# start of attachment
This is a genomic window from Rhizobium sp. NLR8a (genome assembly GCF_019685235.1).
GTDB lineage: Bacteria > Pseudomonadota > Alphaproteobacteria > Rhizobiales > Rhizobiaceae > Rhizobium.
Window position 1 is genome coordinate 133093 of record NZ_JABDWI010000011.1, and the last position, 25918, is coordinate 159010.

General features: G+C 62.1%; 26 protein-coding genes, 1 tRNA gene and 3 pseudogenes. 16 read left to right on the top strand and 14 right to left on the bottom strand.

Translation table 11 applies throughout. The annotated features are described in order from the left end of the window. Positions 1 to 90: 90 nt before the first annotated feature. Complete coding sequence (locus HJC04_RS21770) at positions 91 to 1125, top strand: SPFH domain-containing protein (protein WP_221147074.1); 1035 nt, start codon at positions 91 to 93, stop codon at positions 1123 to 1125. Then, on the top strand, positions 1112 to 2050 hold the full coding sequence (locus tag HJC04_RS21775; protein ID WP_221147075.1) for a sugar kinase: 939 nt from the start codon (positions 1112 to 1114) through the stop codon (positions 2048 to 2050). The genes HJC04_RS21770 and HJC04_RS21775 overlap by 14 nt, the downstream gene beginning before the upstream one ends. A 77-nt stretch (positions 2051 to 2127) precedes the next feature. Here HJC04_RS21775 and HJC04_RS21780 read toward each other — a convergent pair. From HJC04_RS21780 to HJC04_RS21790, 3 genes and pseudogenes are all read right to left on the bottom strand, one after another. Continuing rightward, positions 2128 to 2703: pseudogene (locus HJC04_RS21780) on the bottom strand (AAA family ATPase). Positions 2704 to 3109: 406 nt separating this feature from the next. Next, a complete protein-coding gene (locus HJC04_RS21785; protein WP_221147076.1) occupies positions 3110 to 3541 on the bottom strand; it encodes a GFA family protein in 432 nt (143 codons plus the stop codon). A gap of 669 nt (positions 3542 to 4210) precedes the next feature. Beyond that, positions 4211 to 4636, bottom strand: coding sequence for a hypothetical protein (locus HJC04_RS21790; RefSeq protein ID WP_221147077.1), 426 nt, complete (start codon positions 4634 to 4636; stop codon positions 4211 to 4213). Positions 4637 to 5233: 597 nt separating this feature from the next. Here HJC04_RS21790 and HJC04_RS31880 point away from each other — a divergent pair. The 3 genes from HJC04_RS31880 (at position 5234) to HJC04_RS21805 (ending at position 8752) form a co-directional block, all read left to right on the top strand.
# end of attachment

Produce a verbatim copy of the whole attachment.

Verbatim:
This is a genomic window from Rhizobium sp. NLR8a (genome assembly GCF_019685235.1).
GTDB lineage: Bacteria > Pseudomonadota > Alphaproteobacteria > Rhizobiales > Rhizobiaceae > Rhizobium.
Window position 1 is genome coordinate 133093 of record NZ_JABDWI010000011.1, and the last position, 25918, is coordinate 159010.

General features: G+C 62.1%; 26 protein-coding genes, 1 tRNA gene and 3 pseudogenes. 16 read left to right on the top strand and 14 right to left on the bottom strand.

Translation table 11 applies throughout. The annotated features are described in order from the left end of the window. Positions 1 to 90: 90 nt before the first annotated feature. Complete coding sequence (locus HJC04_RS21770) at positions 91 to 1125, top strand: SPFH domain-containing protein (protein WP_221147074.1); 1035 nt, start codon at positions 91 to 93, stop codon at positions 1123 to 1125. Then, on the top strand, positions 1112 to 2050 hold the full coding sequence (locus tag HJC04_RS21775; protein ID WP_221147075.1) for a sugar kinase: 939 nt from the start codon (positions 1112 to 1114) through the stop codon (positions 2048 to 2050). The genes HJC04_RS21770 and HJC04_RS21775 overlap by 14 nt, the downstream gene beginning before the upstream one ends. A 77-nt stretch (positions 2051 to 2127) precedes the next feature. Here HJC04_RS21775 and HJC04_RS21780 read toward each other — a convergent pair. From HJC04_RS21780 to HJC04_RS21790, 3 genes and pseudogenes are all read right to left on the bottom strand, one after another. Continuing rightward, positions 2128 to 2703: pseudogene (locus HJC04_RS21780) on the bottom strand (AAA family ATPase). Positions 2704 to 3109: 406 nt separating this feature from the next. Next, a complete protein-coding gene (locus HJC04_RS21785; protein WP_221147076.1) occupies positions 3110 to 3541 on the bottom strand; it encodes a GFA family protein in 432 nt (143 codons plus the stop codon). A gap of 669 nt (positions 3542 to 4210) precedes the next feature. Beyond that, positions 4211 to 4636, bottom strand: coding sequence for a hypothetical protein (locus HJC04_RS21790; RefSeq protein ID WP_221147077.1), 426 nt, complete (start codon positions 4634 to 4636; stop codon positions 4211 to 4213). Positions 4637 to 5233: 597 nt separating this feature from the next. Here HJC04_RS21790 and HJC04_RS31880 point away from each other — a divergent pair. The 3 genes from HJC04_RS31880 (at position 5234) to HJC04_RS21805 (ending at position 8752) form a co-directional block, all read left to right on the top strand.